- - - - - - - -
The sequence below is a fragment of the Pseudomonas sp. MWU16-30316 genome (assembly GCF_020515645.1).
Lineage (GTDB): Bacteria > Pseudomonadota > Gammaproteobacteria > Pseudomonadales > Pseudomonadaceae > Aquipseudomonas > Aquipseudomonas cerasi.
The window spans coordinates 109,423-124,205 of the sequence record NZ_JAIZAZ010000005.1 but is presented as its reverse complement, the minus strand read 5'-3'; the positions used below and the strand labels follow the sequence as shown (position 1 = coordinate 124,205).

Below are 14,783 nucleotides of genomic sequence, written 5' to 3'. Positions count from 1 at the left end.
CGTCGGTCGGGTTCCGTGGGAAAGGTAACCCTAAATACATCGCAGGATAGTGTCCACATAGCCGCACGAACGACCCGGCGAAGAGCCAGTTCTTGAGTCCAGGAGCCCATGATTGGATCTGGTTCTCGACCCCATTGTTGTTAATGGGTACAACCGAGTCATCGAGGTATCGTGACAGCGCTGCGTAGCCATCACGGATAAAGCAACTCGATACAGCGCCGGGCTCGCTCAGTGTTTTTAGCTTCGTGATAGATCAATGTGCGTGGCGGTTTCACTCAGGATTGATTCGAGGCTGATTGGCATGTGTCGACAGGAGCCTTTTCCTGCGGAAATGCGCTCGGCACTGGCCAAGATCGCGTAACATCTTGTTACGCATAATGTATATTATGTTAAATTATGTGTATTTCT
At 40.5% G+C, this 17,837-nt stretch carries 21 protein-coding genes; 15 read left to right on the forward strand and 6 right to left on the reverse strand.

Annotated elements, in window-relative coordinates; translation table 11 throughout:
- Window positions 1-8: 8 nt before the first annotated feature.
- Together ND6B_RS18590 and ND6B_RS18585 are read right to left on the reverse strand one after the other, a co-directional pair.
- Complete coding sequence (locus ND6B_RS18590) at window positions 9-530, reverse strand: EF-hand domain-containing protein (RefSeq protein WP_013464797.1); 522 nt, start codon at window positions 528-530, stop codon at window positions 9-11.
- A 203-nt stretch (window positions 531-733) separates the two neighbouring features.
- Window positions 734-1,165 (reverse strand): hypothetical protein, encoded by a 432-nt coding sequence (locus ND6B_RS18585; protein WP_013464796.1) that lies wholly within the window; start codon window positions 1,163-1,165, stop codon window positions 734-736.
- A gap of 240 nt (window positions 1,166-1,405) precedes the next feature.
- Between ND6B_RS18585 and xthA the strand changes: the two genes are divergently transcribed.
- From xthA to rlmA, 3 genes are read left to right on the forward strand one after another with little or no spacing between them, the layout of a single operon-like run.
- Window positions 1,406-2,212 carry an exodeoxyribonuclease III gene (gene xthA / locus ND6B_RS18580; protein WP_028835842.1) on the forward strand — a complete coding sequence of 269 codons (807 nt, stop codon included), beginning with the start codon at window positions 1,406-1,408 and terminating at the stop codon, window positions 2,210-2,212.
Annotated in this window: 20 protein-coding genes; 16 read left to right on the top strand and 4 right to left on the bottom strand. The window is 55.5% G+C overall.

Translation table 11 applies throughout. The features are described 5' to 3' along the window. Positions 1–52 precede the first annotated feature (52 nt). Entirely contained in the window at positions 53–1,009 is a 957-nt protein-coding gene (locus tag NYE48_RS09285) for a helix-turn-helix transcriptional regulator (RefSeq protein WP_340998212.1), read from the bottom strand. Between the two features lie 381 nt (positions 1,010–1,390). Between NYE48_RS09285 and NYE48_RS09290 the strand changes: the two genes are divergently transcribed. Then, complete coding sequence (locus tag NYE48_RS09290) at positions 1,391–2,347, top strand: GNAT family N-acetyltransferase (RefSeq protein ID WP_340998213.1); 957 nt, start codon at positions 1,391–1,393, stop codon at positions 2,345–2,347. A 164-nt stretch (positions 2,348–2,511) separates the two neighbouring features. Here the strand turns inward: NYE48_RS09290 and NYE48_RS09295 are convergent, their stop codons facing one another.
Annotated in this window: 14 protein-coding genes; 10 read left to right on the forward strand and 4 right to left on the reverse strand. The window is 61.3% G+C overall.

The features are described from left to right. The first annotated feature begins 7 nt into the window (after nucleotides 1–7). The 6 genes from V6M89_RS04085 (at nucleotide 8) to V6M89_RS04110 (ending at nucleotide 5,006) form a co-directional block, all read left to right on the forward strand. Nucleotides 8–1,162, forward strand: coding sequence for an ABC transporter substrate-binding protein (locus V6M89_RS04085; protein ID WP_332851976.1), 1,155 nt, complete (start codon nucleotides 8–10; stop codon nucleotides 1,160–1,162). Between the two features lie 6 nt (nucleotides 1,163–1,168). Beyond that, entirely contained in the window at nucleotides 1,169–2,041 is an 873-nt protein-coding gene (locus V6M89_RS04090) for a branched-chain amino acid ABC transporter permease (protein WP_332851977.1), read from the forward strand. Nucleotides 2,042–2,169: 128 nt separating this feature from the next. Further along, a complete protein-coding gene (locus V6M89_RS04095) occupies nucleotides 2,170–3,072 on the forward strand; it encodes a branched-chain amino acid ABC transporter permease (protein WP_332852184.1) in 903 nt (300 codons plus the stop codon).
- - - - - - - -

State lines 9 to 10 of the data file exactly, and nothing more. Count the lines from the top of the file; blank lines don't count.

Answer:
- Together ND6B_RS18590 and ND6B_RS18585 are read right to left on the reverse strand one after the other, a co-directional pair.
- Complete coding sequence (locus ND6B_RS18590) at window positions 9-530, reverse strand: EF-hand domain-containing protein (RefSeq protein WP_013464797.1); 522 nt, start codon at window positions 528-530, stop codon at window positions 9-11.